Poll on the WNBR: 68% Approve 31% Disapprove

Poll on the WNBR: 68% Approve 31% Disapprove

The World Naked Bike Ride is almost upon us. Every year in June, around 10,000 people take to the streets of Portland on their bikes — and without their clothes. The event organizers describe it as a ride that “highlights the vulnerability of cyclists everywhere and decries society’s dependence on pollution-based transport. It’s also a lot of fun and it’s free for all!” The ride has a lot of support among Portlanders, evidenced by the large number of participants and spectators at the annual event. But critics say that the naked ride is obscene and just too weird — even for Portland. What do you think?

7 thoughts on “Poll on the WNBR: 68% Approve 31% Disapprove”

  1. Ride Naked. There are many reasons why any one person does any one thing, including taking part in a naked bike ride. The overall effect is that mainstream society is exposed to more nudity than the usual daily amount and this can only be a good thing for putting the message across that nudity is OK.

  2. Hi,

    I participate to many wnbr in Europe, Amsterdam, Brussels, Prag. The best clothing is to ride naked in a friendly group. Public nudity isn’t a problem in the town and the children who meet the naturist riders in the street haven’t any problem with that. Sometimes, children participate to the rides too. Nudity is natural, the argument we must protect children” is an invention of adults.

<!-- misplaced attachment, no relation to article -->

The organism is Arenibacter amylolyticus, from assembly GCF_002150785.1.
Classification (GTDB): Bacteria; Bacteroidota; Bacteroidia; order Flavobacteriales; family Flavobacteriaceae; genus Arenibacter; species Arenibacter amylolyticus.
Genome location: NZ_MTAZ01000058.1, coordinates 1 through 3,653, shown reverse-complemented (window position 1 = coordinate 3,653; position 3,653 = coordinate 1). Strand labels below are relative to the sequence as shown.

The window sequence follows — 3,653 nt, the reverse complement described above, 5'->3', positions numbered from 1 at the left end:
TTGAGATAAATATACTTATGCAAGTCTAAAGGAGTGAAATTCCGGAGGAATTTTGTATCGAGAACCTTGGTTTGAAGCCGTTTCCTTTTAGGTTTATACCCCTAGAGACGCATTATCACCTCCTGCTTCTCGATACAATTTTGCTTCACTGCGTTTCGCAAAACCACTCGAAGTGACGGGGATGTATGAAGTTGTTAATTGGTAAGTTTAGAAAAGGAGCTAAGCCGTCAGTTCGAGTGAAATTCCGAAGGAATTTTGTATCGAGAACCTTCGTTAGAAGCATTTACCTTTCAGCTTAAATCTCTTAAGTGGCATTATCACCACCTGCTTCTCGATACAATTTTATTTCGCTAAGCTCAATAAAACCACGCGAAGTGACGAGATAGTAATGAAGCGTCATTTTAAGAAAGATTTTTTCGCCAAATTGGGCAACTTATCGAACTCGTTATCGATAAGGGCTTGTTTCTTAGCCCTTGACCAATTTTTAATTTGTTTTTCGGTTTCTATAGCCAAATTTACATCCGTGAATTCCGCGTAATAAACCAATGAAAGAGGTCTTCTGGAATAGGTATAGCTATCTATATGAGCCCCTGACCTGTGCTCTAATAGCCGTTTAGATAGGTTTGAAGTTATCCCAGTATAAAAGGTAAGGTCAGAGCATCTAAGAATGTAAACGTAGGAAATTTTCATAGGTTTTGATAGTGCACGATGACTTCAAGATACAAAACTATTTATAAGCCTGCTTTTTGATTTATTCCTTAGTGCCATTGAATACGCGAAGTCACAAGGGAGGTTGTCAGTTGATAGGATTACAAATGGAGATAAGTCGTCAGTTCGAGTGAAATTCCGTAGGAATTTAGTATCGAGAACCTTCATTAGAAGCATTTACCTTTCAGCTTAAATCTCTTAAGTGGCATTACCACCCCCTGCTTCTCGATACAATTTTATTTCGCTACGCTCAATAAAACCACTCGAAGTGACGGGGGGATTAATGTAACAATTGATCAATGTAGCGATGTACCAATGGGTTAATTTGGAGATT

You can see the action in San Francisco organized by Gypsy Taub and her children.

    • 35:55 “The parade permit does not cover Golden Park. Entering the park while nude would therefore be illegal.”
      Translation from English to English:
      “We are human beings in natural form. We have right to be nude.
      Families with kids can see us and it is normal.
      We are protected by First Amendment… on a limited territory.
      If we made one step beyond this territory – we are perverts.
      The same families with kids see us – what a shame!
      We have no right to be nude here, First Amendment is forgotten…”

  3. I am mixed on this so did not vote. I do note that you quoted that 10,000 people take part……. And all without their clothes. I sincerely doubt that is an accurate statement. Most photographs I have seen have a mix of people, some with clothes, some without clothes and some partially clad.

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